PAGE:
consists of three videotaped segments. The inmate must do voice to sign
interpretation on the first segment, and voice to sign and sign to voice
on the remaining segments. If the inmate then passes the MCSP Perform-
ance Exam, he is awarded an MCSP Certificate by DOCS which will allow
him to perform as an inmate interpreter within the DOCS system. The
inmate must then sign a contract and commit to working for one year as
The Puppies Behind Bars Program prepares inmates at Bedford Hills, Fish-
kill, Otisville and Mid-Orange Correctional Facilities to become puppy
raisers, handlers and trainers. The program is operated in coordination
with a privately funded, volunteer organization that relies on donations
and private funding. The goal of the program is to pair puppies with
incarcerated individuals, who will then train them to become potential
guide dogs and service dogs for disabled individuals in the community.
An eligible inmate must first be screened and then undergo an intensive
training program before having a puppy assigned to him or her. The
training sessions include lessons and homework assignments which contin-
ue for the duration of the program. An inmate who successfully completes
the lessons earns a Puppies Behind Bars certificate and also qualifies
for the vocational job title, Animal Caretaker. Inmates who wish to
continue their studies can take additional courses to become pet groom-
ers and trainers.
The puppies arrive at the correctional facility when they are approxi-
mately eight weeks old and require everything from socialization, to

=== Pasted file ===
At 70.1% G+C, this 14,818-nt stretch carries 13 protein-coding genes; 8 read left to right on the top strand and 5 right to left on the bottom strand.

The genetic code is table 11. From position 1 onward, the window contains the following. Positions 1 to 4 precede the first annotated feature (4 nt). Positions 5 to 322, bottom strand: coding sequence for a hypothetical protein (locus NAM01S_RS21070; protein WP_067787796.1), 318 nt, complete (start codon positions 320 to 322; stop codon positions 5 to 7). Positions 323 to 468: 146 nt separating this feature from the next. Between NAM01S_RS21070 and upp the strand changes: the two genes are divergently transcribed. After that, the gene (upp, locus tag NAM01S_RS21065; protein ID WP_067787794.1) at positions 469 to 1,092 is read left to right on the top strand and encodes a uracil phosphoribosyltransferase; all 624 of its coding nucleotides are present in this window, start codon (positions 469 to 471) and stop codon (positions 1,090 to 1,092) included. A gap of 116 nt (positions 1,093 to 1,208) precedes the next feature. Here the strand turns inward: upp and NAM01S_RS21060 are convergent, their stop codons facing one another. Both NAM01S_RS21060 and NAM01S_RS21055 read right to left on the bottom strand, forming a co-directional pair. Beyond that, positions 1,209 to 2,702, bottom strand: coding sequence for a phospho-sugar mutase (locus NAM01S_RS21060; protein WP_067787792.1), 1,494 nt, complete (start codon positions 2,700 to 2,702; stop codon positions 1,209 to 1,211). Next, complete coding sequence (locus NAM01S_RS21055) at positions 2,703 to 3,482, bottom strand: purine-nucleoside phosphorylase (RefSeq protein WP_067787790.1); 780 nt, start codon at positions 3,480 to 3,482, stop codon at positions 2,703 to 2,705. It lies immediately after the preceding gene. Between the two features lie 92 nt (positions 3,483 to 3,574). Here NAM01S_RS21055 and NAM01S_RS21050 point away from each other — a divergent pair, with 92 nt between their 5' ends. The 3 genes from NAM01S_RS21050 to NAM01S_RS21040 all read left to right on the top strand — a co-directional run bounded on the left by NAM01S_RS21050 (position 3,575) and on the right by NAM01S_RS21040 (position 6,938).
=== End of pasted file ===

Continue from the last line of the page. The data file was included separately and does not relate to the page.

house breaking and basic commands. They remain in the program for about
sixteen months, when they are then tested for future service, which
includes serving as companion dogs for veterans who suffer from Post
Traumatic Stress Disorder. During their stay with the inmates, the
puppies are also socialized by community volunteers, so the inmates also
learn to interact with members of the community who take the dogs out
for weekends to expose them to a variety of experiences.
The inmates acquire a unique skill and develop confidence and a level of
maturity as they learn to care for another living creature with the
ultimate goal of enabling a disabled individual to function independent-
ly. From the puppies, the inmates receive unconditional love. From those
individuals who are ultimately helped, the inmates often receive enor-
mous gratitude. This program has received considerable national and
local attention in the media and serves as a model for other programs
which seek to pair incarcerated individuals with animals.
It is anticipated that there will be some limited, budgetary savings of
approximately $100,000, by virtue of some number of inmates qualifying
for the limited credit time allowance who would not otherwise have qual-
This bill would take effect immediately.